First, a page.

Rob Trujillo

(Image credit: Scott Legato/Getty Images)

“For the first couple of years, I was literally just hanging on,” he chuckles. “And what ended up happening was I got tired of hanging on, so I started learning songs that Metallica wasn’t playing. The Call of Ktulu and Orion hadn’t been played; we hadn’t even done Anesthesia until the Puppets anniversary show in 2006, so I started preparing for all this stuff maybe two years before, because I didn’t want to be caught at the last minute, trying to figure those songs out. I did a lot on my own, to stay ahead of the game, because for the first three years I was chasing it.” 

Newsted, a very different bassist to Burton who used a pick for immense solidity, but who was also required to play much simpler parts than his predecessor, presented less of a challenge, Trujillo says. 

“You could hear Jason’s parts better for sure, and they were a bit more delegated, but still great, though. Those players are completely different, but they’re both really, really great at what they do. There’s an art to simplicity, and Jason brought that art. Obviously Cliff was very aggressive, very melodic, and a busier player, but very tasteful, so it’s not like one way’s better than the other. Everybody knows that, but it would be safe to say that his parts were easier for me to learn, for sure.”

Trujillo, still yet to find fame in the crossover punk/metal band Suicidal Tendencies when Cliff died in 1986, never met the great man. 

“I never met Cliff, but I wish I would have,” he says. “I have friends that I grew up with who met Cliff, and a lot of the guys in the Suicidal camp met him. It’s weird: one of my best friends is Mike Bordin of Faith No More, and another great friend is Jim Martin [formerly of the same band], and both of those guys were best friends with Cliff.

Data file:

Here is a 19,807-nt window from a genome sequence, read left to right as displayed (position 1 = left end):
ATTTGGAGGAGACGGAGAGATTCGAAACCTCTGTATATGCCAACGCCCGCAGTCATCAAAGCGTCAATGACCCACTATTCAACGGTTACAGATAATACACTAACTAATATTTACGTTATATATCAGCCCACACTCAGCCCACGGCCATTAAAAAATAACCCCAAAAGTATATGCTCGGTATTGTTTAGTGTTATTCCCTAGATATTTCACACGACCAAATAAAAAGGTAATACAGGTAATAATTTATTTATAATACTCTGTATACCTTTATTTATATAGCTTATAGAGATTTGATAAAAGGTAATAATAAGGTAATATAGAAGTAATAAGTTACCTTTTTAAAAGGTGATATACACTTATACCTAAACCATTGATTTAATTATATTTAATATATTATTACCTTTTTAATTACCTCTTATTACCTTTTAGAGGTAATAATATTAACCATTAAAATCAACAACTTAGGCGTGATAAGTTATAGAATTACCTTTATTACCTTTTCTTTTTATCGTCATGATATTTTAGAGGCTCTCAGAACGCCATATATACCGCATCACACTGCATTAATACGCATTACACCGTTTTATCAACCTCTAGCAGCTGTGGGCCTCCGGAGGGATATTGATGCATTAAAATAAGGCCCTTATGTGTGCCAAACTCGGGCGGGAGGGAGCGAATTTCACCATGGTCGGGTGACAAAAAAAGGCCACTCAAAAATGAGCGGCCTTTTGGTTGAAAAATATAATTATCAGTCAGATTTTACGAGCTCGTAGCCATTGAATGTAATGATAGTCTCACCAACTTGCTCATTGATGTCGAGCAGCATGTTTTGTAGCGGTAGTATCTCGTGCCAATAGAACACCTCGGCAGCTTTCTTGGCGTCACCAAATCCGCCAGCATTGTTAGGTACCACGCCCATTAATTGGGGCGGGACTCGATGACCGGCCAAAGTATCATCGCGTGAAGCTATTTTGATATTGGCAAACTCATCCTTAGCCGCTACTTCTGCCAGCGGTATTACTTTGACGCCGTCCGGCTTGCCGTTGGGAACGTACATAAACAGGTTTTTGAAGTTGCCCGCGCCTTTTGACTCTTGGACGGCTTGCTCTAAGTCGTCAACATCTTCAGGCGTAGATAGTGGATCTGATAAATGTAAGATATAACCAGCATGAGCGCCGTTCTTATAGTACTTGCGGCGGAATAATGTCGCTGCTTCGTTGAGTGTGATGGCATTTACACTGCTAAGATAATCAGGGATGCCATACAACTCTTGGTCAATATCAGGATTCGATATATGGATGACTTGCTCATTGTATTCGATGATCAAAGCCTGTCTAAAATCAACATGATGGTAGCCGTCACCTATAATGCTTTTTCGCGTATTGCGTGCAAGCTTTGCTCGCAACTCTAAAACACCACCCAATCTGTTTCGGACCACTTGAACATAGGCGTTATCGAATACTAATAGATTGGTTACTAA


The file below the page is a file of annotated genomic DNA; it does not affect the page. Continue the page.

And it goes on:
“When I joined Ozzy Osbourne’s band and Mike was the drummer, I’d see photos of him and Cliff at Mike’s house when I’d come up to stay with him in San Francisco. I could feel this energy and vibe there, with the spirit of Cliff. I didn’t know him, but it’s always nice to feel the connection.”

For decades after Cliff’s death, his father Ray Burton represented him among Metallica’s fanbase, right up until he passed away in 2020 at the age of 92. 

“Ray Burton was a good friend,” says Trujillo. “He would come and see me play with my bands Mass Mental or Infectious Grooves. He was very supportive of music as a whole, and he loved music that was driven by bass. I looked up to him, because he’d been through so much in his life. 

“He kept a positive frame of mind through everything, and I admire that tremendously. He was very good with my kids, too. He would encourage Tye to play, and to study piano and theory, because that was what Cliff did. Tye took that in, and studied, and it made him a better musician. Ray was like that with everyone.”

So how do the members of Metallica look back on their fallen bass player, so long after his departure? 

“It’s about looking back and being thankful for what he brought them,” says Trujillo. “Cliff was wise in a lot of ways, and very musical. He had a knowledge and a palette of music that was very broad, so he would have been teaching them classical to Lynyrd Skynyrd to punk rock. He brought all those ingredients into Metallica.” 

“I always believe that everybody brings something into Metallica: it’s the sign of a great band. They learned a lot from him, and they looked up to him, and they celebrate him with every show they do and every song that they play that he was a part of. They feel that from the heart.”

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Joel McIver

Joel McIver was the Editor of Bass Player magazine from 2018 to 2022, having spent six years before that editing Bass Guitar magazine. A journalist with 25 years' experience in the music field, he's also the author of 35 books, a couple of bestsellers among them. He regularly appears on podcasts, radio and TV.